The Economic Issue Missing from Prime Time

Marie Claire hosted the EMILY's List panel on women and politics, and the conversation turned to topics not covered on the convention's national stage.

One thing that's been on my mind during both the Republican and Democratic conventions is what issues get prime-time nods and what issues are relegated to targeted events a few blocks away from the national stage. The word "abortion," for instance, wasn't mentioned once during the RNC programming, but it abounded during pro-life celebrations elsewhere.

I noticed this phenomenon at the event Marie Claire put on with EMILY's List this afternoon. I was fresh off writing a post about Michelle Obama's Tuesday speech, where I mentioned the absence of a real conversation about how to make mothers' lives easier. The concepts missing from her remarks, and from the DNC platform, were affordable daycare and maternity leave. How would moms' lives get easier without these things?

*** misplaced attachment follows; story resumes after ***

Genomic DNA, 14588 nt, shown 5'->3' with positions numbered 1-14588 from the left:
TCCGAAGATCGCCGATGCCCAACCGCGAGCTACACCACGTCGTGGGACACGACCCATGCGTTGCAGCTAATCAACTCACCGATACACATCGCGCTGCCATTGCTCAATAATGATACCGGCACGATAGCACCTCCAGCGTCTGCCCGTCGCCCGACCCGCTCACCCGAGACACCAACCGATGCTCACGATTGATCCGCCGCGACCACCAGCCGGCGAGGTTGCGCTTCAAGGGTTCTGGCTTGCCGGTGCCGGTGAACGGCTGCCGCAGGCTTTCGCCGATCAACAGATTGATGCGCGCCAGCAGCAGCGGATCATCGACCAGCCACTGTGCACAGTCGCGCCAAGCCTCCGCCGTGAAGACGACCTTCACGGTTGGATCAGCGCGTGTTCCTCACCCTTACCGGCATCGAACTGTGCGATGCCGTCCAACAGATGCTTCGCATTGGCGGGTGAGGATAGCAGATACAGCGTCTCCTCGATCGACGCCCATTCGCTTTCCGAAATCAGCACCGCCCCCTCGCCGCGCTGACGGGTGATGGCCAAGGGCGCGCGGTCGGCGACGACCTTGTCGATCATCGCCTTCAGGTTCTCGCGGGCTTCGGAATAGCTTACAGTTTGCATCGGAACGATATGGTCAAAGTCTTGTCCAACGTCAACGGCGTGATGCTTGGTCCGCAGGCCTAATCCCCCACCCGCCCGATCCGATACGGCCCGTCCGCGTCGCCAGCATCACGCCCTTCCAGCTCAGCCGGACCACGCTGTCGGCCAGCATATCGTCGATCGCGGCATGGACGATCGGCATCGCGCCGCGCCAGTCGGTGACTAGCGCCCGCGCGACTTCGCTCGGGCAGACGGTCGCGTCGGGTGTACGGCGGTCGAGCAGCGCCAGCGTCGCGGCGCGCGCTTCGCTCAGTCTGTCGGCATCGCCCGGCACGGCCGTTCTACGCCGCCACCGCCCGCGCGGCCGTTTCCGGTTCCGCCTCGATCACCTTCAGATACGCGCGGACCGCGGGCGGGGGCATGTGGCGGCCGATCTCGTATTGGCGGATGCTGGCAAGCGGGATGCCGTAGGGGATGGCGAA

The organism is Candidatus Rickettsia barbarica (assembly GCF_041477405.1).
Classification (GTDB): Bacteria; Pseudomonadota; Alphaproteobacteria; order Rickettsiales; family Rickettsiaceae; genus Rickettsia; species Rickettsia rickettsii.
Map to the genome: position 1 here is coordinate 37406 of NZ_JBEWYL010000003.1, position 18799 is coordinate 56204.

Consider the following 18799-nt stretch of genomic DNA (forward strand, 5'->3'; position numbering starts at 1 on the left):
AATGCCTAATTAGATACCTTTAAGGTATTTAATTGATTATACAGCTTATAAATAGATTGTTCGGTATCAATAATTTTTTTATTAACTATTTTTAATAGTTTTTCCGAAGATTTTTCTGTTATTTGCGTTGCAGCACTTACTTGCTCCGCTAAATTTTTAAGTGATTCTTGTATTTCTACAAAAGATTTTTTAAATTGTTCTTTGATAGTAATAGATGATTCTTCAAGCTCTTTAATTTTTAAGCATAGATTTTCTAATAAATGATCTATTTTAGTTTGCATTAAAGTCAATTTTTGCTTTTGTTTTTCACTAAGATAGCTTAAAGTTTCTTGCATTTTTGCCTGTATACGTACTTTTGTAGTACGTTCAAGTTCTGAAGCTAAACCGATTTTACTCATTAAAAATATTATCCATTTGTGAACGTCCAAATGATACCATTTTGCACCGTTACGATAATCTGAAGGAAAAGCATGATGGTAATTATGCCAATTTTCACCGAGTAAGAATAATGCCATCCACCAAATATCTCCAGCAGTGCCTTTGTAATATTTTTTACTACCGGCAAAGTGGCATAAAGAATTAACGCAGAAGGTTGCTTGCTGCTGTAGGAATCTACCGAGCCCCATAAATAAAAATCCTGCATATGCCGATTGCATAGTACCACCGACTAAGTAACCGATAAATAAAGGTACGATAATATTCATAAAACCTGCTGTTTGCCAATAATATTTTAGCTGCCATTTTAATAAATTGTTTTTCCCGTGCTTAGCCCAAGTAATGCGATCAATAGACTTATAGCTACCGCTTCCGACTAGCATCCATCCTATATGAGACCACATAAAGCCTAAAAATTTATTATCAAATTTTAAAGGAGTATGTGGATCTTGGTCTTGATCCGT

Today's panel, which discussed how to get more women into political office, inevitably turned to these work-life balance questions (as panels on "women in ____" tend to do). Suddenly, New York senator Kirsten Gillibrand was talking about these issues explicitly.

"You can create a family-friendly office" if you're a politician, she said. "Two of my staff members are pregnant, and they're going to get three months of paid maternity leave." She went on to say that "more women in office create more family-friendly policies," including affordable daycare. Somehow, this logic held extra weight coming from someone who tangibly had the power to make it happen.

These are the kinds of policy suggestions omitted from the official show, the programs that would help the injustices Ann Romney wrote off as just "how it is." It's great that a small amount of particularly engaged women get to hear a senator address these issues. It'd be better if the whole country could hear it.

"This election is about the economy," politicians keep saying. Childcare and maternity leave have always been about economics. Unfortunately, they're all too often dismissed as boutique issues.

Nona Willis Aronowitz

Nona Willis Aronowitz is an editor and writer who thinks a lot about love, sex and politics. She tweets at @nona.